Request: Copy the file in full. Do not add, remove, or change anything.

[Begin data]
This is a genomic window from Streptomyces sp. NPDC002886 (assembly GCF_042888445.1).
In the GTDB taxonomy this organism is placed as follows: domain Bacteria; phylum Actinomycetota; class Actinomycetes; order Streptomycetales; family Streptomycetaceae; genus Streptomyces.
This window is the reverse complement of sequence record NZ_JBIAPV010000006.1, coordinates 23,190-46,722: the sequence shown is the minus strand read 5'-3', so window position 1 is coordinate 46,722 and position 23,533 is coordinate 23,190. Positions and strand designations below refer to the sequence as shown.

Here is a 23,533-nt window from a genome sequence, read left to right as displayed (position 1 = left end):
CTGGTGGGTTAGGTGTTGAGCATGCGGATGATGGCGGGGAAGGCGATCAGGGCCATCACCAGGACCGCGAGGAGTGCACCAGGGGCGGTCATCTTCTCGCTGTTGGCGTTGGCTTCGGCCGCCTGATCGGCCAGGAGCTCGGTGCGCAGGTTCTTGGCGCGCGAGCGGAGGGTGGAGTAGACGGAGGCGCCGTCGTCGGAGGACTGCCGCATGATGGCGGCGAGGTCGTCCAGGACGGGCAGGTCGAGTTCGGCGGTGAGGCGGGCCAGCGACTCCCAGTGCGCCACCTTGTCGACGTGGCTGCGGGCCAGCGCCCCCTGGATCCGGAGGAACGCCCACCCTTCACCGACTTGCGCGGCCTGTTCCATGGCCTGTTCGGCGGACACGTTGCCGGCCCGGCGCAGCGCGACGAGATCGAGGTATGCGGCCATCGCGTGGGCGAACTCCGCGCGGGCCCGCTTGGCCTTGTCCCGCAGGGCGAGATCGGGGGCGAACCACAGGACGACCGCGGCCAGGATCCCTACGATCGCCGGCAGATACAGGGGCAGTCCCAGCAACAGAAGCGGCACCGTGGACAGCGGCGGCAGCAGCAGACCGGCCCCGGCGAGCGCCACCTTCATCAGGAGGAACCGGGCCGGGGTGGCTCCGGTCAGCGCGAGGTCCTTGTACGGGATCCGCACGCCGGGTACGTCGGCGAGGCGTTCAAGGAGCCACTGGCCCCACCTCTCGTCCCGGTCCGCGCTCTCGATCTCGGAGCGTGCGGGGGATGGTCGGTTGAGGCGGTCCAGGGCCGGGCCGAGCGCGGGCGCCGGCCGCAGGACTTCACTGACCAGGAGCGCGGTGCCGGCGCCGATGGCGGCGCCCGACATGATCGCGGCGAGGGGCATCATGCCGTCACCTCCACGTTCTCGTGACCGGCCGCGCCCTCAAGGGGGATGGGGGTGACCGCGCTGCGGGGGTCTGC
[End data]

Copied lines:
This is a genomic window from Streptomyces sp. NPDC002886 (assembly GCF_042888445.1).
In the GTDB taxonomy this organism is placed as follows: domain Bacteria; phylum Actinomycetota; class Actinomycetes; order Streptomycetales; family Streptomycetaceae; genus Streptomyces.
This window is the reverse complement of sequence record NZ_JBIAPV010000006.1, coordinates 23,190-46,722: the sequence shown is the minus strand read 5'-3', so window position 1 is coordinate 46,722 and position 23,533 is coordinate 23,190. Positions and strand designations below refer to the sequence as shown.

Here is a 23,533-nt window from a genome sequence, read left to right as displayed (position 1 = left end):
CTGGTGGGTTAGGTGTTGAGCATGCGGATGATGGCGGGGAAGGCGATCAGGGCCATCACCAGGACCGCGAGGAGTGCACCAGGGGCGGTCATCTTCTCGCTGTTGGCGTTGGCTTCGGCCGCCTGATCGGCCAGGAGCTCGGTGCGCAGGTTCTTGGCGCGCGAGCGGAGGGTGGAGTAGACGGAGGCGCCGTCGTCGGAGGACTGCCGCATGATGGCGGCGAGGTCGTCCAGGACGGGCAGGTCGAGTTCGGCGGTGAGGCGGGCCAGCGACTCCCAGTGCGCCACCTTGTCGACGTGGCTGCGGGCCAGCGCCCCCTGGATCCGGAGGAACGCCCACCCTTCACCGACTTGCGCGGCCTGTTCCATGGCCTGTTCGGCGGACACGTTGCCGGCCCGGCGCAGCGCGACGAGATCGAGGTATGCGGCCATCGCGTGGGCGAACTCCGCGCGGGCCCGCTTGGCCTTGTCCCGCAGGGCGAGATCGGGGGCGAACCACAGGACGACCGCGGCCAGGATCCCTACGATCGCCGGCAGATACAGGGGCAGTCCCAGCAACAGAAGCGGCACCGTGGACAGCGGCGGCAGCAGCAGACCGGCCCCGGCGAGCGCCACCTTCATCAGGAGGAACCGGGCCGGGGTGGCTCCGGTCAGCGCGAGGTCCTTGTACGGGATCCGCACGCCGGGTACGTCGGCGAGGCGTTCAAGGAGCCACTGGCCCCACCTCTCGTCCCGGTCCGCGCTCTCGATCTCGGAGCGTGCGGGGGATGGTCGGTTGAGGCGGTCCAGGGCCGGGCCGAGCGCGGGCGCCGGCCGCAGGACTTCACTGACCAGGAGCGCGGTGCCGGCGCCGATGGCGGCGCCCGACATGATCGCGGCGAGGGGCATCATGCCGTCACCTCCACGTTCTCGTGACCGGCCGCGCCCTCAAGGGGGATGGGGGTGACCGCGCTGCGGGGGTCTGC